Twitter Inc. named Leslie Berland chief marketing officer as it undergoes a major overhaul of its top ranks in an effort to reboot growth.
Berland, 37, was previously senior vice president of digital partnerships at American Express Co. where she spent the past four years on an ad campaign that included a heavy presence on social media and Apple’s iAd mobile platform. American Express ranked 25th in Interbrand’s Best Global Brands 2015 report.
“She will help tell the stories of our iconic product,” Twitter Chief Executive Officer Jack Dorsey said in a tweet.
The appointment came after the social media company lost four members of its executive leadership team over the weekend, including its product and engineering chiefs. Dorsey, 39, is reshaping Twitter after the company’s stock fell 35 percent last year amid concerns the company is no longer able to attract droves of new users. The company is also expected to name two new board members this week, according to people familiar with Twitter’s plans.
Twitter fell 1.8 percent to $16.72 at 10:40 a.m. in New York. The San Francisco-based company is scheduled to report quarterly earnings on Feb. 10.
Berland spent 10 years at American Express, where she oversaw advertising, media, sponsorships, content and brand identity. She also helped create the company’s first social media strategies. She was named sixth in Fast Company’s 100 Most Creative People in Business issue and has been included in Advertising Age’s Creativity 50 list, according to a bio provided by Twitter.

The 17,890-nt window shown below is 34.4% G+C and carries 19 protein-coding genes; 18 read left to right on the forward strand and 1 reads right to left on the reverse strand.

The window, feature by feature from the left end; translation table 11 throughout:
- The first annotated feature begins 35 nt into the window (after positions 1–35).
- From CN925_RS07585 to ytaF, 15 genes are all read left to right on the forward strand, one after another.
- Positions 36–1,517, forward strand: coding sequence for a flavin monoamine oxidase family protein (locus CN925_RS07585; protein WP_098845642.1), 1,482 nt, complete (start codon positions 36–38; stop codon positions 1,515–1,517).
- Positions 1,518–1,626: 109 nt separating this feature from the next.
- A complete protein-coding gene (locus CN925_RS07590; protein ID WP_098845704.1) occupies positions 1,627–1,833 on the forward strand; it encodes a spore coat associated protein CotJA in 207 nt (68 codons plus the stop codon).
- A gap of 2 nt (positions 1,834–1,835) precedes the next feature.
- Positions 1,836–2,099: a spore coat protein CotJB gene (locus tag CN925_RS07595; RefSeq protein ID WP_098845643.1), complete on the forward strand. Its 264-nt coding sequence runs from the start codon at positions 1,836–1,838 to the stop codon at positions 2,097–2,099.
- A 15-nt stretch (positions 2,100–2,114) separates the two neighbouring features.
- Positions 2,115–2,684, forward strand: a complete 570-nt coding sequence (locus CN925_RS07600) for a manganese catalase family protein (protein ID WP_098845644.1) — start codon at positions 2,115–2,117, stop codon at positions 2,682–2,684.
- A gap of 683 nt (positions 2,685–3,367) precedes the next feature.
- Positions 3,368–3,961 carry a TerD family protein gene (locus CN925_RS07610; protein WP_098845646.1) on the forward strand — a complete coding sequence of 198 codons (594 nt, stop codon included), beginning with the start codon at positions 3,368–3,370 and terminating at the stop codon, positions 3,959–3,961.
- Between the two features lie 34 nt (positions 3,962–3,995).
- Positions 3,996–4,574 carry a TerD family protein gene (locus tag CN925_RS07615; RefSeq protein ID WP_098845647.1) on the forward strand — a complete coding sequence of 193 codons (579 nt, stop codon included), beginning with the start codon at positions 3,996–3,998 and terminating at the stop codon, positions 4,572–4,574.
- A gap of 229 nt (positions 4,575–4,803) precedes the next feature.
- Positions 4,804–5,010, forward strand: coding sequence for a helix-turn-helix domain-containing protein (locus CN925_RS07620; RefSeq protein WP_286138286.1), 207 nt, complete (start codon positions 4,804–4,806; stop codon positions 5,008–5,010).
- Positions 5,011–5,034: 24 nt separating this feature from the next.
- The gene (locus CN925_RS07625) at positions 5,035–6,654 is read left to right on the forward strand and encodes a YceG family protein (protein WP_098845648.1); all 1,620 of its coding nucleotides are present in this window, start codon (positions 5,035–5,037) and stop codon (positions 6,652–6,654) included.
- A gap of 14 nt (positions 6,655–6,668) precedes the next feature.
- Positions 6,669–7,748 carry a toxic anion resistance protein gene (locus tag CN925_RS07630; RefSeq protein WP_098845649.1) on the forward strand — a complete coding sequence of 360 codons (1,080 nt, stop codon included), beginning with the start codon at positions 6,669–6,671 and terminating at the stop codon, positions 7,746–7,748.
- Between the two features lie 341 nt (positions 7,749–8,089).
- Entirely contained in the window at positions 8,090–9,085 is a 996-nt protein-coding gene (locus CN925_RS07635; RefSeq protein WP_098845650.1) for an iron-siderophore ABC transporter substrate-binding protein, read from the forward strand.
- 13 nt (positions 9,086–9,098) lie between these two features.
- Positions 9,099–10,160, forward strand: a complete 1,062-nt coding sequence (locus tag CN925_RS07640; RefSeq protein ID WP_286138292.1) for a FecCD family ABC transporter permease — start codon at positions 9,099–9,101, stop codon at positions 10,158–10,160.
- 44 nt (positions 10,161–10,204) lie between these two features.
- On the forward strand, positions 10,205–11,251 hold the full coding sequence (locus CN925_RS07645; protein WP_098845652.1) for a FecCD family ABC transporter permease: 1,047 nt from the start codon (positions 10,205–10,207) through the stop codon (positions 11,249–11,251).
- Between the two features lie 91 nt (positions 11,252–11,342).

Adam Bain, Twitter’s chief operating officer, said in a post on Twitter that Berland can “flat-out execute” in tough times. “I’ve seen her run thru all kinds of obstacles and nothing stops her when she is determined.”
Twitter has been looking for a CMO for months and started its first advertising campaign about itself in the fall. The duties were previously being directed by the company’s Chief Financial Officer Anthony Noto.
Twitter executives think the company’s slowing user growth can be partially attributed to outsiders not knowing what they should use Twitter for, or how to find the content they need on the site. The company has been working to make the product easier for new users, especially during the sign-up process when they have to start following people.
Last year Twitter changed its home page to reflect more of what’s going on within the site, instead of just a login box. The company also did a deal with Google Inc. so tweets would appear in searches, and started marketing it as a service even for people who don’t have an account.
Dorsey’s plan for getting Twitter out of a growth slump depends on enhancing the product, making it easier for people to use and less intimidating for newcomers to the social-media service known for its 140-character limit. The company has made several changes, including adding a Moments section to compile the best tweets about breaking news events on the site.
Twitter is under pressure from investors, who want the company to quickly make a case for why it can be bigger. With more than 300 million monthly active users, Twitter is known for updates from celebrities, politicians and journalists – a powerful group, but not the mainstream, casual user that gives another social media site its 1.55 billion members.
Goldman Sachs lowered its price target for Twitter to $28 from $40 Tuesday.